A few weeks ago, tourists and residents of Varna, a Bulgarian seaside resort town, spotted an unusual creature: a bright green, almost emerald-furred stray cat. Since the first photos of this freaky-colored feline appeared on the internet, the cat became sort of an internet sensation. Many theories immediately arose:
Some thought the images were simply “Photoshopped” photos of a regular cat. Not a bad guess considering how bizarre the cat’s fur looks. However, as more and more people started noticing the cat wandering the streets of Varna, the Photoshop hypothesis quickly disappeared.
Others had a more sinister theory: some of the local residents had believed that hooligans kidnapped (catnapped?) the cat, and spray-painted the poor feline as a prank. However, in addition to being cruel and traumatizing to the animal, spray paint is also toxic, and would eventually kill the kitty, as cats lick themselves constantly.
The third theory, the one that got our interest was Chernobyl-related. Could nuclear fallout from the 1988 meltdown in Pripiyat, Ukraine have caused strange genetic mutations in creatures living in nearby Bulgaria? No. Quite simply, Bulgaria is a little too far from the ill-fated plant to experience severe nuclear fallout. Additionally, there is no way a cat living today would have experienced the disaster 27 years ago.
Let’s assume for a second, just for the sake of exploring a scientific thought, that the Varna cat’s fur is a result of a random leap in evolution of a genetic mutation. It does not have to be radiation-related. After all, most creatures on Earth including us evolved thanks to random genetic mutations that presented a better adaptation to the environment, and therefore were bred into normalcy.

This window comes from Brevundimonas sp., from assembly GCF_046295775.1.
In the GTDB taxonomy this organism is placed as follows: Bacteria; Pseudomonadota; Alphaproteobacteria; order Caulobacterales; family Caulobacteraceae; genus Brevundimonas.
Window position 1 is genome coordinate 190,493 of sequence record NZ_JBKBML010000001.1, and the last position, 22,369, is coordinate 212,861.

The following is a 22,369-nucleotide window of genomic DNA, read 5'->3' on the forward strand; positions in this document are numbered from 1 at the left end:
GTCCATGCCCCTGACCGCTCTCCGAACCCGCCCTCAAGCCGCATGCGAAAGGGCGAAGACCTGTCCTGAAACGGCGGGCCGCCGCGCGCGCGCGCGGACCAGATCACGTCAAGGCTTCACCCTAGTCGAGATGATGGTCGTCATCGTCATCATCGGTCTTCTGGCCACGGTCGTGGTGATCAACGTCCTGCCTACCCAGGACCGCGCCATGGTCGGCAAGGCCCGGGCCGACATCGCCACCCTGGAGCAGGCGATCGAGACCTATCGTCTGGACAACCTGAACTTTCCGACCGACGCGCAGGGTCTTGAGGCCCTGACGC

The bright green fur, in this kitty’s case, would actually be a genetic advantage. The cat would be easier to see at night for motorists, therefore, this cat’s likelihood of survivability as a stray cat would somewhat increase over other cats. Additionally, the unique coloring would make this cat memorable, as it clearly already has. Therefore, this cat would be much less likely to be tormented by hooligans, and much more likely to be fed, or perhaps even sheltered by Varna’s residents and tourists. A healthier, well-fed cat would be more likely to be chosen as a mate, carrying the green fur genes to the next generation, providing a genetic advantage to them over the “normal-colored” cats. Eventually, perhaps in hundreds of years, this genetic mutation will breed out the disadvantageous-colored fur: all stray cats in Varna will be green.
Unfortunately, the real reason for this cat’s green fur is not nearly as romantic, or scientific. It was recently discovered that the cat sleeps in a construction yard, in a pile of discarded non-toxic paint cans. Although this cat seems to be ok, RSPCA warns that painting animals can be dangerous or fatal, so unless your next cat is a natural bright green, keep it the way it is.